Is Your Phone Spying on You? A Surveillance Expert Weighs In
According to surveillance expert Valerie Steeves, your phone is listening to you in ways you may not have imagined.
I’m calling you from my cellphone, so first question: Who, if anyone, is listening?
That’s a tricky one because of the lack of transparency on the part of service providers. What we can say for certain is that, through our smart devices—our phones, tablets and computers—they are capable of capturing and storing our data. We tend to think of “spying” in terms of eavesdropping on conversation, but these days it’s really more about companies capturing digitized information: your texts, emails, photos, preferred routes and even the barometric pressure of the air around you.
But I never said that was okay!
You have to dig into the terms-of-use agreement to figure out what data is being saved by the corporation, and what is being disclosed to third parties. Often we don’t realize what we are consenting to when we use certain apps and programs. If you give Instagram permission to access your photos and microphone, they can record you any time the app is on and use that information for their own purposes.
What kinds of purposes? And what possible reason is there for tracking the barometric pressure in the air around me?
You got me. I was really surprised by that one, too. The attitude at the big five tech companies [Google, Amazon, Facebook, Apple, Microsoft] tends to be: if we can digitize everything—that is, turn user information into a series of 0s and 1s—we’ll figure out ways to use it later. Their ultimate goal is that your fridge is talking to your stove to see what you’re cooking, and if you’re out of an ingredient the fridge can have it sent to you via an Amazon drone.
It turns out Google knows a lot more about you than you originally thought.
So they are gathering our personal data to sell us things?
Steering consumer behaviour is one the most obvious applications—like the targeted advertising that you see on your Facebook page. Or maybe my phone texts me when I’m walking by a Starbucks because it knows I’m addicted to skinny mocha lattes.
Make sure you know how to avoid online scams.
Wait—how would your phone know you love lattes?
Through GPS it could know that I’m at Starbucks at the same time every morning. Or maybe I pay using my phone and then access a customer rewards program. I also could’ve emailed you about lattes, or “liked” a photo of a latte on Instagram. It’s these tiny actions that we don’t even think about. With an example like pushing coffee beverages, it can seem harmless. But then there are more serious cases like Cambridge Analytica, where personal Facebook information was used to impact how people in the United States voted in the 2016 election.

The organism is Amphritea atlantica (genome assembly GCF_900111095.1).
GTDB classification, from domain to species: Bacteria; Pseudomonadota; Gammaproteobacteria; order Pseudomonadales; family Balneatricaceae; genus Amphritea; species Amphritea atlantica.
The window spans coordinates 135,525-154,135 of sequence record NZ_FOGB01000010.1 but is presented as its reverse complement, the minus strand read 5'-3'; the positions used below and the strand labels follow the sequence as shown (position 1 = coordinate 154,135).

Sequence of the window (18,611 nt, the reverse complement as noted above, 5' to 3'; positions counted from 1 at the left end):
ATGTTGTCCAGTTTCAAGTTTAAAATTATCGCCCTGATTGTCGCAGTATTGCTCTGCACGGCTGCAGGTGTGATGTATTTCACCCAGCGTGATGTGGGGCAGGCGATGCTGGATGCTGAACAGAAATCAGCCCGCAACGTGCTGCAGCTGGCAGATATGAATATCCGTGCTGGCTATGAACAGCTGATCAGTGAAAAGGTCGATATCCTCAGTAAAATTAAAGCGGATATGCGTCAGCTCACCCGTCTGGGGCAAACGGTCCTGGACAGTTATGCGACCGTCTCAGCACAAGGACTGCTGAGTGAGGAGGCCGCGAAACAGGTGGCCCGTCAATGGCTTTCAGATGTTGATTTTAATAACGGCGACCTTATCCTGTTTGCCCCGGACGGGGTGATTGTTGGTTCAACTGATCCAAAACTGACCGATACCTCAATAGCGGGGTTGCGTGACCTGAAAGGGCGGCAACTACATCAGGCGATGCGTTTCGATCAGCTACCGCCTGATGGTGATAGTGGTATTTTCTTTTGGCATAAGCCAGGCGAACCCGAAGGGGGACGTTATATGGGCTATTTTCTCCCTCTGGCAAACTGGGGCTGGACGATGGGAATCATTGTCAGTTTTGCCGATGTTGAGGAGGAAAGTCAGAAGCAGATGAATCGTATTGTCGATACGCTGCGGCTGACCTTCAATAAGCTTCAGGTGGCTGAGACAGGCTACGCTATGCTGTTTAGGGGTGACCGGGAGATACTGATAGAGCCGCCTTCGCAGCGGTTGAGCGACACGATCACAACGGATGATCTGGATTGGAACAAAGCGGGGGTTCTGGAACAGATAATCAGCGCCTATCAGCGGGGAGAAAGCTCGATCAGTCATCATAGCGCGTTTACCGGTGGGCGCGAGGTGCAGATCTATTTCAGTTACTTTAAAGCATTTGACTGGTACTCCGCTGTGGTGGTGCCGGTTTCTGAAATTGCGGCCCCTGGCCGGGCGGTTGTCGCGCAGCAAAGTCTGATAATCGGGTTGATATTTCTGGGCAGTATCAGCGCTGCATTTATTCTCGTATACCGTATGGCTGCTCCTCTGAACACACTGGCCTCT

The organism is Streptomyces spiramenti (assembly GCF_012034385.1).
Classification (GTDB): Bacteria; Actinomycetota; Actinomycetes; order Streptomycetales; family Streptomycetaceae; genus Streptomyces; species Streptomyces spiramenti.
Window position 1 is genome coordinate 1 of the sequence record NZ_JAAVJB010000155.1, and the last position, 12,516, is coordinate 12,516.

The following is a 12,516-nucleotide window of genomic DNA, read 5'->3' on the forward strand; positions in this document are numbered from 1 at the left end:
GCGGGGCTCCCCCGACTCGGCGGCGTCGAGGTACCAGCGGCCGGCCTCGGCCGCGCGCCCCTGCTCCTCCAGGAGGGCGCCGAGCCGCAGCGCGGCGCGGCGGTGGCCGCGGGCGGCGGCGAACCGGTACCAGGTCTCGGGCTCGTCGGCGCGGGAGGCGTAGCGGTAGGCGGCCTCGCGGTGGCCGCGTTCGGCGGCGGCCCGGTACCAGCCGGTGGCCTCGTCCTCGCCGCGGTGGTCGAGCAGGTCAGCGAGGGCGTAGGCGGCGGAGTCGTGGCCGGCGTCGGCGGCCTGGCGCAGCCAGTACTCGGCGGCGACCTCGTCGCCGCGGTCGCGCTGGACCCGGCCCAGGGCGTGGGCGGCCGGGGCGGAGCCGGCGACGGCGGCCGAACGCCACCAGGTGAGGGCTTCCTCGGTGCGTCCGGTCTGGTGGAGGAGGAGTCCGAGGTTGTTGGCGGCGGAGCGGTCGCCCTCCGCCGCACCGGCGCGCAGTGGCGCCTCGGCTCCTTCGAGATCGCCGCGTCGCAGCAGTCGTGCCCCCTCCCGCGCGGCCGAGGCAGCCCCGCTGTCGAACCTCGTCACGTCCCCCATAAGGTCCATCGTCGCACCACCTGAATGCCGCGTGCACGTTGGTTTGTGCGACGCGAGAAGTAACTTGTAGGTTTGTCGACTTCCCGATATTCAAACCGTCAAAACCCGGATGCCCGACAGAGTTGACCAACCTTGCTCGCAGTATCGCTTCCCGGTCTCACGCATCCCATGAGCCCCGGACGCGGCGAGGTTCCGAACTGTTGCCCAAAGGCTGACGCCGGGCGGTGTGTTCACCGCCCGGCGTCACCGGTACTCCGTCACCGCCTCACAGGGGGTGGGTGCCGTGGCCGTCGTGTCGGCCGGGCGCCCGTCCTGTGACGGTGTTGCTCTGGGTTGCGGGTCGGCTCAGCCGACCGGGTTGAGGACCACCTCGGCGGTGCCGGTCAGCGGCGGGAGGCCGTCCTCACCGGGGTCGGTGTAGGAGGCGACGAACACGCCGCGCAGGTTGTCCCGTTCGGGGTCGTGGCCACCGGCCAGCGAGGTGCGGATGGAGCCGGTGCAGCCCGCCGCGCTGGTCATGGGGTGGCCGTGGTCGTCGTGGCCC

There must be some positive applications for data collection
Absolutely. And to be clear, I’m a researcher so I love data. It helps us evaluate and improve current practices in fields like health care and education. It can influence better public policy, such as organizing bus routes to be more efficient. But the problem is that there is currently very little regulation. For example, a smart toilet can track blood pressure and test urine. That has positive implications when that information goes to your doctor, but it could also go to an insurance provider who might not cover you because of high blood pressure.
Do you need a break from your smartphone? Here’s advice on how to unplug.
Short of moving to a cabin in the woods, what can I do to get away from Big Brother?
Don’t download apps indiscriminately. You think it’s great that your phone is going to tell you how many steps you’re taking in a day, but recognize that, once again, an insurance company might also be interested in that information. Other suggestions: turn off your GPS unless you need to find out how to get somewhere, and don’t post pictures of your kids or grandkids online without their permission.
Here are more photos you should never, ever post on social media.
But they’re so cute…
It’s true. My grandson is the most beautiful thing in the world, so I get it. But posted photos contribute to a digital trail that aids in a child being categorized and monetized. If you want to share photos, texting is a safer way to do it.
Next, find out if your technology is spying on you.